“All I remember is every time we played Manchester, it was just bedlam. Totally insane. Don't get me wrong, there was only ever two people at the shows but they were having the time of their lives.” He tells me over the phone.
Those early shows, one at the now-defunct Jabez Clegg another at Night & Day, now fuzzy memories, were followed by raucous nights out at after-hours clubs in the gay village and 6am taxis that never made it to Travelodges.
“The driver would let us out and we’d assume we were in the right place but one time it was just some field,” Brian says.
The BC Camplight Manchester origin story starts later. A tale of great music fuelled by misfortune. In 2011, homeless and struggling with mental health, drink and drugs issues, living in an abandoned church and having burned all of his bridges in Philadelphia, Brian scraped the money together for a plane ticket and moved to Manchester on a whim after a friend, the music journalist Mark Powell, suggested he come over.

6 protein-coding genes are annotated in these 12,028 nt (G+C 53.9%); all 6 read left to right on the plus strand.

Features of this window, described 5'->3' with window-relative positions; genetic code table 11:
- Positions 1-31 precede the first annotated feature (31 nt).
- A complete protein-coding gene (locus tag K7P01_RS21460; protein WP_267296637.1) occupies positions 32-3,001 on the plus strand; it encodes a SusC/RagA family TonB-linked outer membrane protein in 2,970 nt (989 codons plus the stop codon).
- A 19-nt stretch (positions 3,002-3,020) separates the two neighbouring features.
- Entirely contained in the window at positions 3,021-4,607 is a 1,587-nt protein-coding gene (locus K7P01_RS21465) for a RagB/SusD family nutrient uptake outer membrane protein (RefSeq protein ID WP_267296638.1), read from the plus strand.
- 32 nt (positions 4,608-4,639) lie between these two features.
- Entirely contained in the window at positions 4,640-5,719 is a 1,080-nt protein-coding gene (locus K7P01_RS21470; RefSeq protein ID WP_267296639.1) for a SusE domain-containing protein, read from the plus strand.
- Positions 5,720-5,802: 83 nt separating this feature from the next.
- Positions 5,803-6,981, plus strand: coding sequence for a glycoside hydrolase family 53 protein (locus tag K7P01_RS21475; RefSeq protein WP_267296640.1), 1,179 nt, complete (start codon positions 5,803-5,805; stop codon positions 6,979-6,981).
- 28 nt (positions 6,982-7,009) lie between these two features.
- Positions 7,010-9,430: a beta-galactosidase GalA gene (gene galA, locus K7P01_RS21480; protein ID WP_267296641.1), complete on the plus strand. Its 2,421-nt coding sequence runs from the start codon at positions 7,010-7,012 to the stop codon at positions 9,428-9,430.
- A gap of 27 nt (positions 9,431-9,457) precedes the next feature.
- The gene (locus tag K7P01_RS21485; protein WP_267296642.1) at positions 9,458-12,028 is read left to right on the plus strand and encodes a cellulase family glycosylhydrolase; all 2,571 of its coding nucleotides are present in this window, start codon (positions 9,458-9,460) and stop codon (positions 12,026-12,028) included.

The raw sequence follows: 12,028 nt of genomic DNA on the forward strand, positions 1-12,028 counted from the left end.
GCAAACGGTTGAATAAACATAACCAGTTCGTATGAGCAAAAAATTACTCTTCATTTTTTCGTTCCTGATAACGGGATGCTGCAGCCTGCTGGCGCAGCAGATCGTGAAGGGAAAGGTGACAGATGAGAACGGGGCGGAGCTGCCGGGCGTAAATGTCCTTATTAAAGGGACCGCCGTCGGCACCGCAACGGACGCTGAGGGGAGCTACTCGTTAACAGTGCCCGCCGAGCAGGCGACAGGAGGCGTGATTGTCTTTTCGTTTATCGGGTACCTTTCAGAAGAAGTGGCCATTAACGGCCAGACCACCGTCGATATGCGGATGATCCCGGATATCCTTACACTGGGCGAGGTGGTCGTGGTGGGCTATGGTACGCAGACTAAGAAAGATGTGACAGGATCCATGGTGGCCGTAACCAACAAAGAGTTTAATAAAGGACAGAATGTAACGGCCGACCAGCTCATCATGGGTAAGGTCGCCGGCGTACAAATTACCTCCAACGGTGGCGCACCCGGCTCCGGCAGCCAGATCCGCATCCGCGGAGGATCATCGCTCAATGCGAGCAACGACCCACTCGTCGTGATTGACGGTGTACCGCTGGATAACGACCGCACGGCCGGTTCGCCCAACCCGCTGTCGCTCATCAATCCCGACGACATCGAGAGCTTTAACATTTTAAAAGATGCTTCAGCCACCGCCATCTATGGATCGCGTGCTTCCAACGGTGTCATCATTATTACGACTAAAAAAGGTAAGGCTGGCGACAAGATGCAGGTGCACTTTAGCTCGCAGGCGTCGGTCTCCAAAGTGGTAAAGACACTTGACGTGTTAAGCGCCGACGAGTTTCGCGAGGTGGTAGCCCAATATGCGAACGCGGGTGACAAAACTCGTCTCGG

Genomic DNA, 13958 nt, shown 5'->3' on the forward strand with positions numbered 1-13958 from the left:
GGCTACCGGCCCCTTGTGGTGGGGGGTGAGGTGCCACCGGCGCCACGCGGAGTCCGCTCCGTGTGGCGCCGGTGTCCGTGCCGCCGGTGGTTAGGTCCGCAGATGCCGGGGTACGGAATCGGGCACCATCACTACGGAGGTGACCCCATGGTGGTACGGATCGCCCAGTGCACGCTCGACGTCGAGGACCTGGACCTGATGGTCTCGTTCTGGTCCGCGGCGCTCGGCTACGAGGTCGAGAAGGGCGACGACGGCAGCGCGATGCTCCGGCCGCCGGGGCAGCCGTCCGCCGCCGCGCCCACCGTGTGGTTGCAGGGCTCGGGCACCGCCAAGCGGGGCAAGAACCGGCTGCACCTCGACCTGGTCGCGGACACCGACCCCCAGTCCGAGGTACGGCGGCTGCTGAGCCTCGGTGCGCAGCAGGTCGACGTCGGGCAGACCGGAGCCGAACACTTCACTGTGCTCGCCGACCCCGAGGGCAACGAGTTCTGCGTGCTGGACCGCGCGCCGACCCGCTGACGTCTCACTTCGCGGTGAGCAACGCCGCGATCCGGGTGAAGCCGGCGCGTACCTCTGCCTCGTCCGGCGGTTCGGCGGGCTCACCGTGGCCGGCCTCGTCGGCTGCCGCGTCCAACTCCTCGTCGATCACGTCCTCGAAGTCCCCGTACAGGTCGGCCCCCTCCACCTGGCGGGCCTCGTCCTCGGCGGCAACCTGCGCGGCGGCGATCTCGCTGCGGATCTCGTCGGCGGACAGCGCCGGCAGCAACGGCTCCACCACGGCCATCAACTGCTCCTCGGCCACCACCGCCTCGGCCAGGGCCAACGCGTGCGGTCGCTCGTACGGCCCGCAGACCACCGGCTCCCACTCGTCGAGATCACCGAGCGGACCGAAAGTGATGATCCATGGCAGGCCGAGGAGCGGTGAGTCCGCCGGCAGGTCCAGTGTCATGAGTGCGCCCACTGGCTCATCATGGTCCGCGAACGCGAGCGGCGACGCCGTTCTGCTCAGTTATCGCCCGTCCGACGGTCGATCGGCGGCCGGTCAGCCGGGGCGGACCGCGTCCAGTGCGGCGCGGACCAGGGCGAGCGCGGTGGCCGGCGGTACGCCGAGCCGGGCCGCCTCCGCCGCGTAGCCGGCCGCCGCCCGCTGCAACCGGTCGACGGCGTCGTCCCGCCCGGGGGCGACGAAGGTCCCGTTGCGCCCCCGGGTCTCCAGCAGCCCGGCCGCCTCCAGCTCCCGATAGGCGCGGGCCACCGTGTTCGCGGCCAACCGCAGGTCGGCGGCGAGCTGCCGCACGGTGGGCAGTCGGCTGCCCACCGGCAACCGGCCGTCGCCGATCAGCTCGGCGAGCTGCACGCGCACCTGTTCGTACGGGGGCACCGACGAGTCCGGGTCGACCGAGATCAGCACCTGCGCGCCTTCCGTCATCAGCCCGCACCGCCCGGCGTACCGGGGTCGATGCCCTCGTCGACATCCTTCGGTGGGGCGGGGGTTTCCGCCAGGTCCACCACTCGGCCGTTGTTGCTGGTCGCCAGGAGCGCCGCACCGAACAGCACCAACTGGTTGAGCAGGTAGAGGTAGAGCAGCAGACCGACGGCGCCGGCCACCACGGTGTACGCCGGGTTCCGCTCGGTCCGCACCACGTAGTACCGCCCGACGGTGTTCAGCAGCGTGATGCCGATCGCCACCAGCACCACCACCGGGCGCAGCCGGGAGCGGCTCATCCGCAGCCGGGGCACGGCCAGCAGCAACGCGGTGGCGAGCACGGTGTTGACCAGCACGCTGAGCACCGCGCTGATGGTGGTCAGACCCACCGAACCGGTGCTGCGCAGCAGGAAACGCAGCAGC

“Mark was like ‘seriously, dude, just show up. I’ll find you a place to stay.’ Four days later I was there at the Castle Hotel on Oldham Street.”
The Castle, which Brian describes as his “life support system” for his first seven years in Manchester, has played a central part in his life.
“90% of my friends and my band are people I met there, people who bartended there. These people who ran this pub, I was sleeping on their couches. I was sleeping in the pub. I was spending all my money in the pub. That is the place that probably means the most to me,” he says.